The study also uncovers an untapped source of antibiotics that could have the potential to aid in the fight against human bacterial pathogens, which are rapidly developing resistance to the few antibiotics in use nearly all of which are produced by soil-living bacteria.

To obtain these findings, the researchers tested about 35,000 interactions among pairs of 185 strains of Vibrionaceae bacteria populations taken from the ocean. They found that 44 percent of the strains were able to inhibit the growth of at least one other strain and 86 percent were inhibited by atleast one other strain. They then used genomic analysis to determine genetic kinship.


Contact: Sarah McDonnell
Massachusetts Institute of Technology

Related medicine news :

1. Scientists Probe Diversity of Human Bodys Microbes
2. Gut Microbes Might Reflect Health, Diet of Older Adults
3. Positive stress helps protect eye from glaucoma
4. Not taking gastroprotective drugs prescribed with anti-inflammatory medicines
5. Will women use microbicides to protect themselves against HIV?
6. Physicians call for improvements to countrys public health system to protect US residents
7. Vitamin E in diet protects against many cancers
8. Small molecular bodyguards kill HPV-infected cancer cells by protecting tumor-suppressor
9. Study identifies possible protective blood factors against Type 2 diabetes
10. Blood pressure drugs dont protect against colorectal cancer
11. Some Sports May Help Protect Mens Bones
Post Your Comments:
(Date:11/30/2015)... ... November 30, 2015 , ... It’s inevitable that everyone will experience death ... or animal pass away, death lives among us. It is your perspective, however, that ... family of 11 children, author T Sky understands that she may see death more ...
(Date:11/30/2015)... ... November 30, 2015 , ... Sikka Software announced today that ... Their Ecosystem empowers dentists to make complex business decisions by providing the tools and ... a free fee survey with 10 procedures customized by zip code. , The ...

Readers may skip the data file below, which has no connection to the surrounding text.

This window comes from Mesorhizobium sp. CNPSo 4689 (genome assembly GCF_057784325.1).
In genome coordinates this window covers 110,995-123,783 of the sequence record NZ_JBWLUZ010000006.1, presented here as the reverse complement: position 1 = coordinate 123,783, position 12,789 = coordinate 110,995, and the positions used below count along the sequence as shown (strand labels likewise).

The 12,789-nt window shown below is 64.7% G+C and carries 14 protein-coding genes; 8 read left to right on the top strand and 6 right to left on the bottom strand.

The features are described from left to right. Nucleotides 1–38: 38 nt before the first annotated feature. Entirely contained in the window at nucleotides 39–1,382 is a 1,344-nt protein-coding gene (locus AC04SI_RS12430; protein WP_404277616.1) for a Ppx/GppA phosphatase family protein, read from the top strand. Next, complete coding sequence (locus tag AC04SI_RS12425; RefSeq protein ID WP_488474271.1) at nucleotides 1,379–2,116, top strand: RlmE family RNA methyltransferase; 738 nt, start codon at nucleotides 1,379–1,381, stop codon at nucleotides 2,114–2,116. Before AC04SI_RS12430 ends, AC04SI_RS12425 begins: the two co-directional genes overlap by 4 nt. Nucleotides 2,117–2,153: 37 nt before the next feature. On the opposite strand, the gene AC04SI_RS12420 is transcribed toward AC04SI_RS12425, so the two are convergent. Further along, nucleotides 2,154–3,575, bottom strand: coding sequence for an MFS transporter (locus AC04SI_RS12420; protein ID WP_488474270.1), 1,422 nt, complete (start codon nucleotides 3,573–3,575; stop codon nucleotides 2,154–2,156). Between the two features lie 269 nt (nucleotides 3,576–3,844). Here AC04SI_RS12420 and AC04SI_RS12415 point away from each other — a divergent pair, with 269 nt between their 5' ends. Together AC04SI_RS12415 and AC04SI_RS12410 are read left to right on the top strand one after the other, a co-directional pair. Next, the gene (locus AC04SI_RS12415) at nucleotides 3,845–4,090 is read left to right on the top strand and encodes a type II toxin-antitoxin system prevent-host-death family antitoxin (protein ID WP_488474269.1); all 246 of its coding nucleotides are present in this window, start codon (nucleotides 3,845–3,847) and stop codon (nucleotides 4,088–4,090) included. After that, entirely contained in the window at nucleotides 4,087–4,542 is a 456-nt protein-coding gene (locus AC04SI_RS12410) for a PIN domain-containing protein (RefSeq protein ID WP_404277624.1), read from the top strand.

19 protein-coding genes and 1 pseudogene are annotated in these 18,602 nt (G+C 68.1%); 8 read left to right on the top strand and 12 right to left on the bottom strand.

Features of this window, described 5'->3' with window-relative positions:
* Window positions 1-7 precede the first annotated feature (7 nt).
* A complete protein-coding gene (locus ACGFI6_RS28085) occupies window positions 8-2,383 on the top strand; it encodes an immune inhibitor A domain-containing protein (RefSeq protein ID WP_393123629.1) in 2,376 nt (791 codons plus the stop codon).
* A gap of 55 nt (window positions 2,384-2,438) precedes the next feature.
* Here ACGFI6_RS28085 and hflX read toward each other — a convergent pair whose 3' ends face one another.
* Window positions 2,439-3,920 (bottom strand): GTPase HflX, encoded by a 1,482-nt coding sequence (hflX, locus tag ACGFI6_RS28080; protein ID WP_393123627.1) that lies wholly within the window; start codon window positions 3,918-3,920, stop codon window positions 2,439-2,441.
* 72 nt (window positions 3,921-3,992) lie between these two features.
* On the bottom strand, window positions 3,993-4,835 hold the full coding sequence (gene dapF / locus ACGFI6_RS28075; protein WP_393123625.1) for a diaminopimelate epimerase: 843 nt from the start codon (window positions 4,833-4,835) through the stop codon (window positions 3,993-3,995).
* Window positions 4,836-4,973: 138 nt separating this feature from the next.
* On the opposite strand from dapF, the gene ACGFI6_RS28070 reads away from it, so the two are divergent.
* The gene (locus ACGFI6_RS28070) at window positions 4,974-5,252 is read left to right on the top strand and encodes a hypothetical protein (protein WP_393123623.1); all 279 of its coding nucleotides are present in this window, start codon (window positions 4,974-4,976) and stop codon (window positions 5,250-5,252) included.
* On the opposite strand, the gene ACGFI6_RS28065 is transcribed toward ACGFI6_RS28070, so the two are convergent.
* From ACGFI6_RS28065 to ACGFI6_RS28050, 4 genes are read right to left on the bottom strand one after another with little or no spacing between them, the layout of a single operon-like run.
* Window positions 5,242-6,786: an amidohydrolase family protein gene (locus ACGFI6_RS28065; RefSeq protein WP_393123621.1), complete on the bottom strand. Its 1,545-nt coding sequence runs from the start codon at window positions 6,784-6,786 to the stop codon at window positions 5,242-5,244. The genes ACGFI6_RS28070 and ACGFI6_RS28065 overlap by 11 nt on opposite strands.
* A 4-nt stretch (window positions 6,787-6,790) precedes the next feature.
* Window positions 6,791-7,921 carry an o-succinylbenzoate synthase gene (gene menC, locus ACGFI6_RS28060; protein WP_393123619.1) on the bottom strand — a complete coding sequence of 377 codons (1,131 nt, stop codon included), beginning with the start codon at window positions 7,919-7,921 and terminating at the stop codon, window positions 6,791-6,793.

(Date:11/30/2015)... , ... November 30, 2015 , ... ... alliance around Novus’ TIGR® Matrix Surgical Mesh technology for soft tissue repair in ... TIGR® Matrix is a long-term resorbable surgical mesh intended to support and reinforce ...
(Date:11/30/2015)... ... November 30, 2015 , ... SIMmersion’s ability ... to the medical schools of the future. To reach an audience of key ... 2015 ChangeMedEd conference in Chicago, organized by the American Medical Association. , ...
(Date:11/30/2015)... CALIF. (PRWEB) , ... November ... ... ( ), a leading provider of enterprise Time and Attendance/Workforce Management ... status in the Microsoft Partner Program with competencies in the Application Development, ...
Breaking Medicine News(10 mins):
(Date:11/30/2015)... , Belgium , Nov. 30, 2015 ... sciences company focused on developing blood-based diagnostic tests for a ... the Company will present at the LD Micro Conference, which ... Los Angeles, CA. Attending from VolitionRx will be ... Scott Powell , Vice President of Investor Relations. ...
(Date:11/30/2015)... , November 30, 2015 Mexico Healthcare and ... Life Sciences Report 2015 . --> Pharmaboardroom releases its ... Latin America , a country of over ... a country of over 122 million people. --> It ... pharmaceuticals, or life sciences insights into the second largest pharma and ...
(Date:11/30/2015)... 2015 Sectra (STO: SECT ... entered into a multi-year agreement to provide Breast Imaging ... Kentucky Breast Care to increase collaboration with sub-specialists around ... patients. --> Sectra (STO: SECT ... entered into a multi-year agreement to provide Breast Imaging ...
Breaking Medicine Technology: